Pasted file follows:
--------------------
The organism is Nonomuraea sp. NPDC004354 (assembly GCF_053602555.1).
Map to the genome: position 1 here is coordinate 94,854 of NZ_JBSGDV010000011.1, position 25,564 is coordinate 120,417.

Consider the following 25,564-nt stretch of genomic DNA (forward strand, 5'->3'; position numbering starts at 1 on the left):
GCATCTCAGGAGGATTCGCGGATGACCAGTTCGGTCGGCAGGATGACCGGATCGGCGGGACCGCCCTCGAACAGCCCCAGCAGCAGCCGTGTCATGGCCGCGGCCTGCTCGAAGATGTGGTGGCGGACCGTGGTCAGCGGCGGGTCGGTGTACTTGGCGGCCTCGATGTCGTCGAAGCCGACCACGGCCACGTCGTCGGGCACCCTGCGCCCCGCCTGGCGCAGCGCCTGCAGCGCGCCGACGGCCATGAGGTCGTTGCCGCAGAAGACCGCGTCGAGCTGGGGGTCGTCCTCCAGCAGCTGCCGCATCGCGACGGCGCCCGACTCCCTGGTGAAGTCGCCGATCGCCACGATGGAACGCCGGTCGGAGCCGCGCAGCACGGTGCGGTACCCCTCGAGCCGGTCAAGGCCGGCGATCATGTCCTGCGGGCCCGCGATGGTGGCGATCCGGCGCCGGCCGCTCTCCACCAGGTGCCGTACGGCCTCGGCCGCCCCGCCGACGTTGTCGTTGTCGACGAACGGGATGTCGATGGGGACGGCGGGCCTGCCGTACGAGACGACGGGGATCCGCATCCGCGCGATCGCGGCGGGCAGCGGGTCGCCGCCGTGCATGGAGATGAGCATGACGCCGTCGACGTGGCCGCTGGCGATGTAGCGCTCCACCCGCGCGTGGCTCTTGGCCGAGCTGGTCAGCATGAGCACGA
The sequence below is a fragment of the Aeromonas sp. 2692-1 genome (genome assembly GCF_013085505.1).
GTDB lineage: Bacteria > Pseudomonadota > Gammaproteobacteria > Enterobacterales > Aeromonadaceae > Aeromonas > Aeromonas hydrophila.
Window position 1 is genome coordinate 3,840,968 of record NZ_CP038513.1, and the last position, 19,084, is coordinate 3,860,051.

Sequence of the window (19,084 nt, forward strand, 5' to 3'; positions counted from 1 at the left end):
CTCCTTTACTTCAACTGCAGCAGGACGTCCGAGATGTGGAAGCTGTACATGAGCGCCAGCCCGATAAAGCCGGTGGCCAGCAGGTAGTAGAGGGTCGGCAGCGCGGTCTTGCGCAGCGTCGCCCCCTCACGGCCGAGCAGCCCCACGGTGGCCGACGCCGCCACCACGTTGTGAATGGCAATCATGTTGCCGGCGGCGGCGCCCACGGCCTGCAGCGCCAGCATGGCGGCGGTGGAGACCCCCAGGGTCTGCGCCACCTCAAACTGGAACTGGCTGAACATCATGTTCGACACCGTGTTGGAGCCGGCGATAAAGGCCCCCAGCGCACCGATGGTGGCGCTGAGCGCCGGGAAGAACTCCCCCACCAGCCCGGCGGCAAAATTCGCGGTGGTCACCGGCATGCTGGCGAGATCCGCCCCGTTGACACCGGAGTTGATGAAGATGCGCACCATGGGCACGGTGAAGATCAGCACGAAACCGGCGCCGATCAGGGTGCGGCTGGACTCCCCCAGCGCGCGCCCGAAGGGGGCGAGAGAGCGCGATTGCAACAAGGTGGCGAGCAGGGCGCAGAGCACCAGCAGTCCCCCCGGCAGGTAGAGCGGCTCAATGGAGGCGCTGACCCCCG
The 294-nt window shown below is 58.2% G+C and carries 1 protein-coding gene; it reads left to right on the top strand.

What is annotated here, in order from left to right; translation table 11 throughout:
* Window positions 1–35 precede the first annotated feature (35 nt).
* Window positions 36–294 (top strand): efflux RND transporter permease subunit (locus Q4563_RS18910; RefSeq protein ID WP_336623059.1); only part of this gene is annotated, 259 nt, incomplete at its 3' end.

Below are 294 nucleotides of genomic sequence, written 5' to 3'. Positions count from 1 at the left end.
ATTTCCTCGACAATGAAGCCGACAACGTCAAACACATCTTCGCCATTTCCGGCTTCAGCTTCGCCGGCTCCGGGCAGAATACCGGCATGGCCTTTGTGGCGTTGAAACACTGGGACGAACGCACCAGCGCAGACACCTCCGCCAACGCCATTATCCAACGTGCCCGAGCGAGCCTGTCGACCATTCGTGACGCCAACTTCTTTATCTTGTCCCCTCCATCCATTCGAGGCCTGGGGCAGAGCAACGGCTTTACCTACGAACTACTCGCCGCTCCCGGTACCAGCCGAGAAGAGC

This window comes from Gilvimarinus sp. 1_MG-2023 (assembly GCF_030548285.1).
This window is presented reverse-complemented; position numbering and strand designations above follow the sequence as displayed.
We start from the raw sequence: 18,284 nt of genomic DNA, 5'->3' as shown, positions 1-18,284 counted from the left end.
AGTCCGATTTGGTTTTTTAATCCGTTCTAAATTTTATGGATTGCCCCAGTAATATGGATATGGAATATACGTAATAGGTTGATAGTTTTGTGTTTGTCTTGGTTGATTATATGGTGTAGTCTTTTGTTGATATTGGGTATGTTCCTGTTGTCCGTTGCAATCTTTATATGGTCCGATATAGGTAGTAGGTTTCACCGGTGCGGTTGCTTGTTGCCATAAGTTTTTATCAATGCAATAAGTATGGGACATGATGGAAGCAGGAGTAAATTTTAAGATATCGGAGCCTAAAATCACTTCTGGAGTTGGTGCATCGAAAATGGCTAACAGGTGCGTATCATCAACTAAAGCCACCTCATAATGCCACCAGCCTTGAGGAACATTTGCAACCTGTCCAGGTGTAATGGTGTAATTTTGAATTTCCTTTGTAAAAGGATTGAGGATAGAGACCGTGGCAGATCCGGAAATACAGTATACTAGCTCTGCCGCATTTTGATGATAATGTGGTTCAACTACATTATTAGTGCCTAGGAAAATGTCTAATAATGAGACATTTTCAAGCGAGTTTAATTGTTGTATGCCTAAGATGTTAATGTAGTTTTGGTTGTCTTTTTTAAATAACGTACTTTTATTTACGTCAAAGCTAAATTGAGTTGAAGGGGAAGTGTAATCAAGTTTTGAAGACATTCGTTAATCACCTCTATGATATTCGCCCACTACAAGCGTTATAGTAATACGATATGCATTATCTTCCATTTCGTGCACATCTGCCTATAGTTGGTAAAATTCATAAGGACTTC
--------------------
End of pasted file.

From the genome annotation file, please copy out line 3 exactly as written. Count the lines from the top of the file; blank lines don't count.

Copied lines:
Consider the following 25,564-nt stretch of genomic DNA (forward strand, 5'->3'; position numbering starts at 1 on the left):